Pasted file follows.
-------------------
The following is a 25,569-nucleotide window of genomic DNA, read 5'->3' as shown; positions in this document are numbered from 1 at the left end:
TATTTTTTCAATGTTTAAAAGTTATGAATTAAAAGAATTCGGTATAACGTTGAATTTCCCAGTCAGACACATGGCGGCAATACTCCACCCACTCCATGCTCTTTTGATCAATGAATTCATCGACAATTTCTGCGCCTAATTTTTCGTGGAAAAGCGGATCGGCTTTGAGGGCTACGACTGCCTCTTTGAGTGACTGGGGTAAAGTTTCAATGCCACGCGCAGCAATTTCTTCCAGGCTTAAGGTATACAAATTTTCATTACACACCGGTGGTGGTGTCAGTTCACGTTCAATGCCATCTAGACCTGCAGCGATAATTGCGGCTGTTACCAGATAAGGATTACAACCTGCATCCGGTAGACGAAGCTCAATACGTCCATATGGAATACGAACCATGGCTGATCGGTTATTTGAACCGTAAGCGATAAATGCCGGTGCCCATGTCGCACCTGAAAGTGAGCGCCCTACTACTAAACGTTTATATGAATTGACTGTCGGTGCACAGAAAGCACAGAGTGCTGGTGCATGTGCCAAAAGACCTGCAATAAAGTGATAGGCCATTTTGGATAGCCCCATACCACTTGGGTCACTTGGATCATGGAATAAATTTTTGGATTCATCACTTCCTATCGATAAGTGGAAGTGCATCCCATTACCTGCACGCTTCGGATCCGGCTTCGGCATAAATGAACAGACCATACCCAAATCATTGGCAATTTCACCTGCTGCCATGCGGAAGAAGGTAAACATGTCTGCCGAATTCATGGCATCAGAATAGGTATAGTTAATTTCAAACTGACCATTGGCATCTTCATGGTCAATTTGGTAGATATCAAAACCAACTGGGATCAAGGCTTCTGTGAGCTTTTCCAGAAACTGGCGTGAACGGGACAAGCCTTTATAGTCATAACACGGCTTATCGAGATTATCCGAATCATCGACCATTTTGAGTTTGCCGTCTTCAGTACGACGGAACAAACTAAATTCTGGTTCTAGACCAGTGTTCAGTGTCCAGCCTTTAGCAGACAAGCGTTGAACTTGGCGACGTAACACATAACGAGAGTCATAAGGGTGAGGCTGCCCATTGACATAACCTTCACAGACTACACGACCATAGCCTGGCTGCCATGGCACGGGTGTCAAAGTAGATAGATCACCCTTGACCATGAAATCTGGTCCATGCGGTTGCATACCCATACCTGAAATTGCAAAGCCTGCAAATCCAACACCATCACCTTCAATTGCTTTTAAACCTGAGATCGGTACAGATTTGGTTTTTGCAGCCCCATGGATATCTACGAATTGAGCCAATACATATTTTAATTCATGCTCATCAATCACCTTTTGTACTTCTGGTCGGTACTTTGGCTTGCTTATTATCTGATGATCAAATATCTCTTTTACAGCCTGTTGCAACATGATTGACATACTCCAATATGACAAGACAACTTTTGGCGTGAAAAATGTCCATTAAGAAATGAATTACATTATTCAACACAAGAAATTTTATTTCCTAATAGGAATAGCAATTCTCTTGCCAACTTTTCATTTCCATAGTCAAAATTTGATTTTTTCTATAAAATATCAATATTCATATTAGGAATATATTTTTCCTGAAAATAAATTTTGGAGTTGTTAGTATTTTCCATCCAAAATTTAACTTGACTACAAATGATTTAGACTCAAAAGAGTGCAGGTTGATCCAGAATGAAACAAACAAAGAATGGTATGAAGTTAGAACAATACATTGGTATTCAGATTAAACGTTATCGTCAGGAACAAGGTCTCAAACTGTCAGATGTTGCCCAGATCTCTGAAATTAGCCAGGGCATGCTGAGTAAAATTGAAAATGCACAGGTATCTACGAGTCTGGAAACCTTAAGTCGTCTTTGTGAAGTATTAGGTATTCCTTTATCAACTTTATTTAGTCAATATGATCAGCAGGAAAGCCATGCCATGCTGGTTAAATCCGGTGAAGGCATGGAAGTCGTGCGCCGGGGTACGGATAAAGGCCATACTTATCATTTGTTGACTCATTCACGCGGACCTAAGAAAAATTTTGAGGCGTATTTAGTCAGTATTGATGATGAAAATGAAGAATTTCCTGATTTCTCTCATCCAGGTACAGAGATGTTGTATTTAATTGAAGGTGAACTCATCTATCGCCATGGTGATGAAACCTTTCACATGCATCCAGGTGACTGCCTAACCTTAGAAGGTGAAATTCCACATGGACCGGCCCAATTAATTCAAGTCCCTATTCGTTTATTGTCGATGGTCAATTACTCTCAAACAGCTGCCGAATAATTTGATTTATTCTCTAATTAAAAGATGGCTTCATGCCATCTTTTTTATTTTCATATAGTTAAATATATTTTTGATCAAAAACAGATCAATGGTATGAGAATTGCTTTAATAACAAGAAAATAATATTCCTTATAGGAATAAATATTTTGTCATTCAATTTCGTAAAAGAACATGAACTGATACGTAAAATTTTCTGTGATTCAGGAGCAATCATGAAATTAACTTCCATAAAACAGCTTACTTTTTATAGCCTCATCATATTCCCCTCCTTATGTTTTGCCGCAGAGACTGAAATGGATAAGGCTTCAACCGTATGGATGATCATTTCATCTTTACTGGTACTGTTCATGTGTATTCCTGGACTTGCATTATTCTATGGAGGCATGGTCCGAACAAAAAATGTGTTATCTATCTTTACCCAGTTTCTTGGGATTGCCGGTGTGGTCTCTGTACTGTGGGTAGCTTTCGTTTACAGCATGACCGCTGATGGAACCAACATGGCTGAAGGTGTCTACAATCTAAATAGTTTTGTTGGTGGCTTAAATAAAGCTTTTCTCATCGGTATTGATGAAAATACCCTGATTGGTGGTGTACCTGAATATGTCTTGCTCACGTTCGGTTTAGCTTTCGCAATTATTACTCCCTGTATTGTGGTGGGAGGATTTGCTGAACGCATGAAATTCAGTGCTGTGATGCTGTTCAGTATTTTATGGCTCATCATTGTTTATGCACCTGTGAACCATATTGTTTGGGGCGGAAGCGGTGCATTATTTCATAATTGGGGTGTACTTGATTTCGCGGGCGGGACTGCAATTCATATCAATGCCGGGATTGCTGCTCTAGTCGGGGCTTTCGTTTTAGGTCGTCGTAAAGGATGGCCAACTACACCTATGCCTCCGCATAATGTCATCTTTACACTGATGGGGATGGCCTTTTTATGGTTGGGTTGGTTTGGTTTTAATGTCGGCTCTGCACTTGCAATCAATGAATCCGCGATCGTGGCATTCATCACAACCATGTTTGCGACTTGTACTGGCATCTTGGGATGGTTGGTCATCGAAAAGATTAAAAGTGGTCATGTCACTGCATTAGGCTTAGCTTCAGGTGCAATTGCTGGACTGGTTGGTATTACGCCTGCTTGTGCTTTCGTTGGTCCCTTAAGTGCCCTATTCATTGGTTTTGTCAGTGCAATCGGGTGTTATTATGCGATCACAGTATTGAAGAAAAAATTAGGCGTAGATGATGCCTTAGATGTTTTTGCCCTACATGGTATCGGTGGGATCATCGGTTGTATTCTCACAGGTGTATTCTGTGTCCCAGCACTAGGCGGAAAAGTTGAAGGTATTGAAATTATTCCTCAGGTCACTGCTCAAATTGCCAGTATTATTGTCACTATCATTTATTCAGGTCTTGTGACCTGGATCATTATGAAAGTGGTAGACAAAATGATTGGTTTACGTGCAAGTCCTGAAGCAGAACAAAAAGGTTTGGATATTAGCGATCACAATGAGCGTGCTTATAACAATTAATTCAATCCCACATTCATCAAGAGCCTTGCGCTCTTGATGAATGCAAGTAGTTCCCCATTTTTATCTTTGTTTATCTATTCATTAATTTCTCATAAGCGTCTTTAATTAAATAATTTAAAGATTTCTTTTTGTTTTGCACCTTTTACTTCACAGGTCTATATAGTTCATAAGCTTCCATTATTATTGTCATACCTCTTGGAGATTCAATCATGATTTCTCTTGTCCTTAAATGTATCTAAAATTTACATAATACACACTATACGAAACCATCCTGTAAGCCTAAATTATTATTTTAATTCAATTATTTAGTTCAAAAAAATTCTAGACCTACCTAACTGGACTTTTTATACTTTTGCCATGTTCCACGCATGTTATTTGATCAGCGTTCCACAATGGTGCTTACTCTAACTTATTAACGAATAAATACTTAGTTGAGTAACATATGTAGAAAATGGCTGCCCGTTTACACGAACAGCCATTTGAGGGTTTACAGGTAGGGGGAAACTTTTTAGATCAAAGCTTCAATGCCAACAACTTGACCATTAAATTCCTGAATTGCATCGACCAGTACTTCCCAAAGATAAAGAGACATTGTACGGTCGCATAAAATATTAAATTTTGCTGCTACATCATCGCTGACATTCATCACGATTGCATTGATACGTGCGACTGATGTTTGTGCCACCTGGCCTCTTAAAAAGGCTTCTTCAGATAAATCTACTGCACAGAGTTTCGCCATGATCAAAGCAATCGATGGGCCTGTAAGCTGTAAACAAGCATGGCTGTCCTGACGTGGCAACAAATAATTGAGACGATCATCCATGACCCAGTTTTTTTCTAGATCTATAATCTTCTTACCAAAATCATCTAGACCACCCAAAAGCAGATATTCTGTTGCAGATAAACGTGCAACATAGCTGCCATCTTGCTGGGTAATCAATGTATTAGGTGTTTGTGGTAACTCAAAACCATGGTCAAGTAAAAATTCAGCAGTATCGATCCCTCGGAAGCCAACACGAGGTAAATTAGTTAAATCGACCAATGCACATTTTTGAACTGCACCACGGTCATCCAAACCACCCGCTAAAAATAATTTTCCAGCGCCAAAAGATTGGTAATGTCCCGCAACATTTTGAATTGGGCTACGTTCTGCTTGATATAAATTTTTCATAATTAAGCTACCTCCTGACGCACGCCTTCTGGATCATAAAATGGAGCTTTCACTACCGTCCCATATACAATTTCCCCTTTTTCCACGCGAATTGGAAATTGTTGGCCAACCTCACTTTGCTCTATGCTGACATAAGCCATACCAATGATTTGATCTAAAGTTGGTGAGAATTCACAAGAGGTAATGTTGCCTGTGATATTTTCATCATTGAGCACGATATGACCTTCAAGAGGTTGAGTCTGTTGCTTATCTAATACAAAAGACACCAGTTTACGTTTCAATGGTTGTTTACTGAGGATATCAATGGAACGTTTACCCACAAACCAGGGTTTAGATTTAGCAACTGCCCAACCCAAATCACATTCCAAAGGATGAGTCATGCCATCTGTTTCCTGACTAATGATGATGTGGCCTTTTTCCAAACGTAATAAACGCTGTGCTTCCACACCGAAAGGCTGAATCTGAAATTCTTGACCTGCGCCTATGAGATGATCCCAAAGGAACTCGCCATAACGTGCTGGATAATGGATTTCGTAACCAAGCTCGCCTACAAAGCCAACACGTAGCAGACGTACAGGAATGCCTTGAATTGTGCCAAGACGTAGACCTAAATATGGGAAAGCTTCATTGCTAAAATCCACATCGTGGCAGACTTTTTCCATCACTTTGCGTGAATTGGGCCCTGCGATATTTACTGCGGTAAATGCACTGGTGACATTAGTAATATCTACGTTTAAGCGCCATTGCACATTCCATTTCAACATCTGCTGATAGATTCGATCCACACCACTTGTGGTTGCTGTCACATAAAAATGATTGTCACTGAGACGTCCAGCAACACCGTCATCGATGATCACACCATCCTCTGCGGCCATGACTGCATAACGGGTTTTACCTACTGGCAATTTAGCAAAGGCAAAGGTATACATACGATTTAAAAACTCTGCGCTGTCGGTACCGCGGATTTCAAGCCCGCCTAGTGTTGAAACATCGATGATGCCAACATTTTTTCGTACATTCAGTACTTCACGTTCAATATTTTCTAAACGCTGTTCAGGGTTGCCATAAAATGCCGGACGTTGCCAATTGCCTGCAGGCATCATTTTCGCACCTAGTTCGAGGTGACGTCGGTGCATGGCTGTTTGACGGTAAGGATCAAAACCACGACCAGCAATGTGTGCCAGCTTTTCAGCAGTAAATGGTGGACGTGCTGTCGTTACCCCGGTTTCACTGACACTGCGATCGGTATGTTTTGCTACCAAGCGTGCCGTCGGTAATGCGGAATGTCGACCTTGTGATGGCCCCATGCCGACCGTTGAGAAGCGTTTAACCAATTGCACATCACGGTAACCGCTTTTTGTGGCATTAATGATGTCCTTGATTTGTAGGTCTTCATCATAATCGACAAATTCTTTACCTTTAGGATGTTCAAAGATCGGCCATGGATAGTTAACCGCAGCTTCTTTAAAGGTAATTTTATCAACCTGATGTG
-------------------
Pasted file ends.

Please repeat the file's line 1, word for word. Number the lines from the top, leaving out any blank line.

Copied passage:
The following is a 25,569-nucleotide window of genomic DNA, read 5'->3' as shown; positions in this document are numbered from 1 at the left end: